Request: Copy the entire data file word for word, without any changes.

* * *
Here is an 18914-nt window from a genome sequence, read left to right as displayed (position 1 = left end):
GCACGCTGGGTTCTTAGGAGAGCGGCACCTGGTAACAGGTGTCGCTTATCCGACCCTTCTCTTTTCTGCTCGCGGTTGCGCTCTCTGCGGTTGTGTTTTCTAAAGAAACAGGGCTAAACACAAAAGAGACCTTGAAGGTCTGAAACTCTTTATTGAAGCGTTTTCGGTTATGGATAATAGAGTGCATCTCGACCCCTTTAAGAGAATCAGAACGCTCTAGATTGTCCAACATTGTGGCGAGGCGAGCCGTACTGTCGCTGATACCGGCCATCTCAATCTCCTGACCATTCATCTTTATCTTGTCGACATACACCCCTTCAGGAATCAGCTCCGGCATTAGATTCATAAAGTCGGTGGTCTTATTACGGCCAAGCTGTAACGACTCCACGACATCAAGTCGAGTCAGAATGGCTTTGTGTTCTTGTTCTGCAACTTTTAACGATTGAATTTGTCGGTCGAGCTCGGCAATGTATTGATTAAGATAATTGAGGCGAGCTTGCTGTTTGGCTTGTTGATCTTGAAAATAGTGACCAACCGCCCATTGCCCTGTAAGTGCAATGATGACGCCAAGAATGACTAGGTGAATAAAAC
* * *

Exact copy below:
Here is an 18914-nt window from a genome sequence, read left to right as displayed (position 1 = left end):
GCACGCTGGGTTCTTAGGAGAGCGGCACCTGGTAACAGGTGTCGCTTATCCGACCCTTCTCTTTTCTGCTCGCGGTTGCGCTCTCTGCGGTTGTGTTTTCTAAAGAAACAGGGCTAAACACAAAAGAGACCTTGAAGGTCTGAAACTCTTTATTGAAGCGTTTTCGGTTATGGATAATAGAGTGCATCTCGACCCCTTTAAGAGAATCAGAACGCTCTAGATTGTCCAACATTGTGGCGAGGCGAGCCGTACTGTCGCTGATACCGGCCATCTCAATCTCCTGACCATTCATCTTTATCTTGTCGACATACACCCCTTCAGGAATCAGCTCCGGCATTAGATTCATAAAGTCGGTGGTCTTATTACGGCCAAGCTGTAACGACTCCACGACATCAAGTCGAGTCAGAATGGCTTTGTGTTCTTGTTCTGCAACTTTTAACGATTGAATTTGTCGGTCGAGCTCGGCAATGTATTGATTAAGATAATTGAGGCGAGCTTGCTGTTTGGCTTGTTGATCTTGAAAATAGTGACCAACCGCCCATTGCCCTGTAAGTGCAATGATGACGCCAAGAATGACTAGGTGAATAAAAC